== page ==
Use of “fraud” in connection with the sale of merchandise is one of the unlawful practices enumerated in § 407.020(1) of the MMPA. But the MMPA's consumer protections extend far beyond common law fraud. “It is not necessary in order to establish ‘unlawful practice’ to prove the elements of common law fraud.” Huch v. Charter Commc'ns, Inc., 290 S.W.3d 721, 724 (Mo. banc 2009) (quotation omitted). Unlike common law fraud claims, to recover under the MMPA, a consumer-purchaser need not prove that the seller had actual knowledge of an undisclosed material fact, reliance by the plaintiff, or the seller's intent to induce reliance; in addition, the definition of “material fact” in the applicable MMPA regulations is broader than the materiality requirement of common law fraud. Hess v. Chase Manhattan Bank, USA, N.A., 220 S.W.3d 758, 773–74 (Mo. banc 2007). Thus, at least in most cases, an MMPA claim would be governed by the five-year statute of limitations in § 516.120(2) and its capable-of-ascertainment standard.

On the other hand, § 516.120(5) applies to actions “for relief on the ground of fraud,” which suggests that the five-year statute of limitations for a narrow subclass of MMPA claims—those based on allegations of “fraud”—may be governed by subsection (5). In Hess, for example, after a jury upheld plaintiff's claim of common law fraud, plaintiff appealed the trial court's pretrial dismissal of a parallel MMPA claim. The Supreme Court held that the dismissal was improper, retroactively applying an expansion of the MMPA private cause of action. The Court then held that the jury's fraud verdict established defendant's MMPA liability if plaintiff was a consumer purchaser and remanded for determination of whether plaintiff was entitled to additional MMPA remedies. Although the statute of limitations was not at issue in Hess, we predict that if the plaintiff's fraud claim in Hess had warranted an extension of the five-year statute of limitations under § 516.120(5), the Court would have granted the same extension to plaintiff's claim “for relief on the ground of fraud” under the MMPA.

Even if this prediction is correct, however, we conclude that plaintiffs' MMPA claims are nonetheless time-barred in this case for two reasons. First, these MMPA claims are not for relief on the ground of common law fraud. As the district court noted, plaintiffs' installment sales contracts accurately disclosed the sale prices of the vehicles, the annual percentage interest rates, the total finance charges, the amount of monthly payments, and the total amounts to be paid over the life of each loan. Though plaintiffs were informed of the true cost of financing their installment purchases, they allege that the failure of CUT's agent, Centrix, to disclose that the transactions included the payment of default insurance premiums violated the MMPA because this disclosure was required by the federal Truth in Lending Act, 15 U.S.C. § 1605(a), and by Missouri statutes such as the Motor Vehicle Time Sales Act, the Consumer Loan Act, and the Retail Credit Sales Act. These are claims based on statutory and regulatory requirements, not common law fraud. Therefore, the five-year statute of limitations in § 516.120(2) applies because plaintiffs' MMPA claims are “action[s] based upon a liability created by a statute other than a penalty.”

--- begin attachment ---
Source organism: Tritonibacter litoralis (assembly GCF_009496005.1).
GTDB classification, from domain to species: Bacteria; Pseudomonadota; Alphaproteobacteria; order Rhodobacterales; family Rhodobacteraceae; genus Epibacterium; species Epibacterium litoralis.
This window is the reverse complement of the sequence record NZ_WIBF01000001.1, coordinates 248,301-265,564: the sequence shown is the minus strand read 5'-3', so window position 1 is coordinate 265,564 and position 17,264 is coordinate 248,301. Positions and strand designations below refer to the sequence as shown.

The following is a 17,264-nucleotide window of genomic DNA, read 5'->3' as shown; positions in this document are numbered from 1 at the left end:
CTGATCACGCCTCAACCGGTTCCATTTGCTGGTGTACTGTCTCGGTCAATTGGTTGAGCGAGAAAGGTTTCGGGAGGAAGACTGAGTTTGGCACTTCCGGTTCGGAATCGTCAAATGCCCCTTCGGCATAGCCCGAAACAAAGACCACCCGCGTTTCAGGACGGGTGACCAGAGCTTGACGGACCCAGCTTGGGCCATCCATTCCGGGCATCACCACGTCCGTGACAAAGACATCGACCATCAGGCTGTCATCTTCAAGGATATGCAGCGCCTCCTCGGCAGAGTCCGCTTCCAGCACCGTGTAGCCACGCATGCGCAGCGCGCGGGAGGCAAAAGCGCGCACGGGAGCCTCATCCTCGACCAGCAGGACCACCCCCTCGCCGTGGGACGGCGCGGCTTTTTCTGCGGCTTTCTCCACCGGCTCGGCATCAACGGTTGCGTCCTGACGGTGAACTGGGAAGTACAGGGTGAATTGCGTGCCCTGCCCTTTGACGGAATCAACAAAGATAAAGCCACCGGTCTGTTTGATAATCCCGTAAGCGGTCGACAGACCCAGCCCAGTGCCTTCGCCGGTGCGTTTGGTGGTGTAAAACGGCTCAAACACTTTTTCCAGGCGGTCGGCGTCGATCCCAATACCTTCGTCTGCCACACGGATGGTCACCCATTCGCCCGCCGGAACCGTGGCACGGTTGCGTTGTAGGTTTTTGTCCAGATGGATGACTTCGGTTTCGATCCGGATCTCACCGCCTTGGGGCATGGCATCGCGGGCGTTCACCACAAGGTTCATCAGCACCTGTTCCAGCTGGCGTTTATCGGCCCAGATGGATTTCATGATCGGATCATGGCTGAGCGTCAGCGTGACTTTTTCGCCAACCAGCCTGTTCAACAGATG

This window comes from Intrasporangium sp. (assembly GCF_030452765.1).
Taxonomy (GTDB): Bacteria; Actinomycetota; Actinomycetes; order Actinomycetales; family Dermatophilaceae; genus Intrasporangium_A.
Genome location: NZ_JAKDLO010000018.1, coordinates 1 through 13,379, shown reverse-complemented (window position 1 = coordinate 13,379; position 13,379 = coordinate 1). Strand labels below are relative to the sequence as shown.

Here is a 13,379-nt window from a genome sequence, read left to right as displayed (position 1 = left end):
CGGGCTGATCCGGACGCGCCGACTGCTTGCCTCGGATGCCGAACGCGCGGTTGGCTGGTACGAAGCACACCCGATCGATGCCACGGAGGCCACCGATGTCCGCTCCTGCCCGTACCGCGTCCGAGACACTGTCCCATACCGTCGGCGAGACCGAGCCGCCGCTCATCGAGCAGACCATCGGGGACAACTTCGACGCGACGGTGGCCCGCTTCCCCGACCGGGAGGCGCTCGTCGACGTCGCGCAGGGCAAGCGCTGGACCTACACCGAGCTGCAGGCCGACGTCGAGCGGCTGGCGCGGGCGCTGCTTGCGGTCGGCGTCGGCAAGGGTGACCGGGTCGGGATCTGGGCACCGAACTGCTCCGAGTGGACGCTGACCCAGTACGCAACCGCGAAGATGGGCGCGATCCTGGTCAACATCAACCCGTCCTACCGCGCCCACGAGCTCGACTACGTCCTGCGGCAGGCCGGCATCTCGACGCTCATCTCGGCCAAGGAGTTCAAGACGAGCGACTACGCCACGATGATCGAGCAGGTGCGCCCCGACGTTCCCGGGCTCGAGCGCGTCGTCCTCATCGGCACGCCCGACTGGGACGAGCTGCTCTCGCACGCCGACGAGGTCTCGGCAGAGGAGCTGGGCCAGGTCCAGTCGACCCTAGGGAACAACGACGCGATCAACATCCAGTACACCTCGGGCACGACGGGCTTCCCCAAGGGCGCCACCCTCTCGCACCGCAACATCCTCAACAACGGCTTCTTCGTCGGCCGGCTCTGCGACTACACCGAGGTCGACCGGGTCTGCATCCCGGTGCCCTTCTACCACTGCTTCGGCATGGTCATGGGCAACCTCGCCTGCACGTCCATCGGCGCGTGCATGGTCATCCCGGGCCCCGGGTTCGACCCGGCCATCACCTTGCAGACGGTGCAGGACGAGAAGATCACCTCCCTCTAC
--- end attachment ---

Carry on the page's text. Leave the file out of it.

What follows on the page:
Second, even if § 516.120(5) applied to plaintiffs' MMPA claims, they are still time-barred. Plaintiffs argue their actions are not time-barred because they did not learn “the facts constituting the fraud” until the class action lawyers informed them in November 2010 of the allegedly unlawful non-disclosure that the lender would purchase default insurance. But under § 516.120(5), the five-year statute of limitations “begins to run upon discovery of the facts constituting the fraud or when the fraud would have been discovered by the exercise of due diligence.” Creative Mktg. Assoc., Inc. v. AT & T, 476 F.3d 536, 539 (8th Cir.2007) (emphasis added); see Gilmore v. Chicago Title Ins. Co., 926 S.W.2d 695, 698–99 (Mo.App.1996). Here, plaintiffs would have discovered the alleged fraud by the exercise of due diligence no later than March 2005, when they received the notices of deficiency. Thus, in this case, plaintiffs' MMPA claims are time-barred because the causes of action accrued no later than March 2005 under either § 516.120(2) or § 516.120(5).

For the foregoing reasons, we conclude that plaintiffs' Mo UCC and MMPA claims are time-barred. Therefore, the judgment of the district court is affirmed.

FOOTNOTES

1.  The Honorable Ortrie D. Smith, United States District Judge for the Western District of Missouri.

2.  Sandler and Huffman testified that they were aware of harm caused by CUT's allegedly illegal credit practices when their vehicles were repossessed in January 2005 and when they received post-repossession communications in March 2005.

LOKEN, Circuit Judge.